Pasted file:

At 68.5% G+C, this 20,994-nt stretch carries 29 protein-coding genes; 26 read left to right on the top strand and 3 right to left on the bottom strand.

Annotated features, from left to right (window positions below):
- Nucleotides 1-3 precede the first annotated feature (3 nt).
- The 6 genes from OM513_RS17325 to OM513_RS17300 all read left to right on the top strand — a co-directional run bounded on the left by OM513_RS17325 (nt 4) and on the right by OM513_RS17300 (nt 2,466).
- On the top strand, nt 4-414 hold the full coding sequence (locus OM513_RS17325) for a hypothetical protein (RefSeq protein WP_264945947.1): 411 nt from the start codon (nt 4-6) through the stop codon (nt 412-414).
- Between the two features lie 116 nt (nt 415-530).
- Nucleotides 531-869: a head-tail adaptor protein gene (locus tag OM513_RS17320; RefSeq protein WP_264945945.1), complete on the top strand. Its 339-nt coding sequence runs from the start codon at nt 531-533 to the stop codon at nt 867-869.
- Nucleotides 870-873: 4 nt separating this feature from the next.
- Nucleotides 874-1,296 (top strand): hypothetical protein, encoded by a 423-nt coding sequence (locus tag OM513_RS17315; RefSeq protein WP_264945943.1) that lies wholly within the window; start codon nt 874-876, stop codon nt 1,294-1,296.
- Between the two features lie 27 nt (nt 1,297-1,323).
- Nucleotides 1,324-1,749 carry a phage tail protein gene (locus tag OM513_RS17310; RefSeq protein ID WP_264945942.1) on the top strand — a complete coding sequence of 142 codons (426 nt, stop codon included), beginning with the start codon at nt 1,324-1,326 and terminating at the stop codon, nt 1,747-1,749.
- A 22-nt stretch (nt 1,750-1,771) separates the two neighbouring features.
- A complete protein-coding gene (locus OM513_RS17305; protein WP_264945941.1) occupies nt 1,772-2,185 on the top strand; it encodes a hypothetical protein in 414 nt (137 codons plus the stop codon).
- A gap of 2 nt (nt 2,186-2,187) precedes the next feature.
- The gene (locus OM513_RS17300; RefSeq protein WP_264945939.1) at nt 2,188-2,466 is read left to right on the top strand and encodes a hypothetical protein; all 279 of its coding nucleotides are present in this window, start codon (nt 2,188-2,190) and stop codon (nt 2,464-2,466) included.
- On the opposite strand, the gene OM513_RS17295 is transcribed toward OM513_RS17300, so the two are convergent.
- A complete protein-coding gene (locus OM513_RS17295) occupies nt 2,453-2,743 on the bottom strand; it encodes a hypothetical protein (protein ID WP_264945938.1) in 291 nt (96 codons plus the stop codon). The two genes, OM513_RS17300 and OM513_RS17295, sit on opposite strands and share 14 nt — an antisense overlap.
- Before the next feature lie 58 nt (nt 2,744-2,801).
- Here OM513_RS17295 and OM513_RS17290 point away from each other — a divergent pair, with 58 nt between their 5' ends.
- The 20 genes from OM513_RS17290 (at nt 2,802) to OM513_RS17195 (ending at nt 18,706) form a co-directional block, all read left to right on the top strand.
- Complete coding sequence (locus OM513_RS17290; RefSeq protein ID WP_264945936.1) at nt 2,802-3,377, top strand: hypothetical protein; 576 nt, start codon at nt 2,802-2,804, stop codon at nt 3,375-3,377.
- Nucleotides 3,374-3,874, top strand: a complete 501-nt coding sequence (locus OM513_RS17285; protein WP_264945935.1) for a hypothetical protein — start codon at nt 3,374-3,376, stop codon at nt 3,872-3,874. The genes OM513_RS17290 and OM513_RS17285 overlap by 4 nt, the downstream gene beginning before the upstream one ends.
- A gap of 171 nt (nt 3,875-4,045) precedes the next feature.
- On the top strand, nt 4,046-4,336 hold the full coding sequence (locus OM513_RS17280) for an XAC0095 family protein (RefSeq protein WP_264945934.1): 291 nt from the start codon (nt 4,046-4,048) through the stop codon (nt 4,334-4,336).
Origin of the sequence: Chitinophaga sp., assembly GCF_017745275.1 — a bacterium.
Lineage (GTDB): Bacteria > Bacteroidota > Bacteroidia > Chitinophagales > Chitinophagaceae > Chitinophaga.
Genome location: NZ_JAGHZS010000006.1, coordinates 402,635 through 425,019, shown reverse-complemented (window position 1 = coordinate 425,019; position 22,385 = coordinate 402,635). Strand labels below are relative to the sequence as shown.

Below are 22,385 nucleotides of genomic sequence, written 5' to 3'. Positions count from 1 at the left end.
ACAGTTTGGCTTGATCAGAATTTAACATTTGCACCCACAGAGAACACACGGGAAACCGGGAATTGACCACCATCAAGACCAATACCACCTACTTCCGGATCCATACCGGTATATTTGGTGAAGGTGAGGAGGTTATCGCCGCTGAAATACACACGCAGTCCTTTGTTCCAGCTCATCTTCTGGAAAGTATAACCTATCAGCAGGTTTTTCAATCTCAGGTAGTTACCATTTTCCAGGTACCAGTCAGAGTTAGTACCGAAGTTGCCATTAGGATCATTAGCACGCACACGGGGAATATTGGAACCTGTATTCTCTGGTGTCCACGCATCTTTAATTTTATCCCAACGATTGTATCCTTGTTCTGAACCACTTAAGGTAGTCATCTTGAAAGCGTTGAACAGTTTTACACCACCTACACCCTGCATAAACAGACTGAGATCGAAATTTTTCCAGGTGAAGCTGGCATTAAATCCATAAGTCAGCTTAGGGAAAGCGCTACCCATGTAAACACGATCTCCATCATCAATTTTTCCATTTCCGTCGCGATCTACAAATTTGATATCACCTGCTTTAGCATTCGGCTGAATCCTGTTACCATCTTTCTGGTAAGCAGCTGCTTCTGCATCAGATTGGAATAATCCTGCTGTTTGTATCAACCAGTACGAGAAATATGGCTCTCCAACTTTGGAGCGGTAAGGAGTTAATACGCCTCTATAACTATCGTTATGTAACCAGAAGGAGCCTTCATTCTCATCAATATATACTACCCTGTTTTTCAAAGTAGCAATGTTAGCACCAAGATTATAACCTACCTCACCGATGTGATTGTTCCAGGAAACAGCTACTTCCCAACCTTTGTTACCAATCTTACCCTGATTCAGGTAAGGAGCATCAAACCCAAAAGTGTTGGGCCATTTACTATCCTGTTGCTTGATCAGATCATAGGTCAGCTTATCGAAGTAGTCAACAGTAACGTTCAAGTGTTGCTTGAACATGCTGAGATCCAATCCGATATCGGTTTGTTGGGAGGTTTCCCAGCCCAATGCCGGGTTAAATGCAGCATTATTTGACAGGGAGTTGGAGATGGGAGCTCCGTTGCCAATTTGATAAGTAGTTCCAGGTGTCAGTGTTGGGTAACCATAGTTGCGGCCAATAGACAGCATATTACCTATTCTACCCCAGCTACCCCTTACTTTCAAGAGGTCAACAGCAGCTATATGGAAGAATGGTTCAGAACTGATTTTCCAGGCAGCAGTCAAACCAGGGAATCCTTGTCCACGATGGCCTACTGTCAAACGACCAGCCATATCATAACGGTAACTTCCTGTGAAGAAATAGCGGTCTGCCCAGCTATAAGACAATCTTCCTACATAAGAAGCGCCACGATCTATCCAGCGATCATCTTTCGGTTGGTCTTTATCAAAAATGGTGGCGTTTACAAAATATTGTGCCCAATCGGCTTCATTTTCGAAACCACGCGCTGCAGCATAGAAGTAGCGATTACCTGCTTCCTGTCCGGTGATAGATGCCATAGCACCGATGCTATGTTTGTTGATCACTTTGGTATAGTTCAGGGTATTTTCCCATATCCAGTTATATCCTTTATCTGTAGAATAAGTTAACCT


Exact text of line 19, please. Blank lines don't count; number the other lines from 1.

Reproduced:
- Here OM513_RS17295 and OM513_RS17290 point away from each other — a divergent pair, with 58 nt between their 5' ends.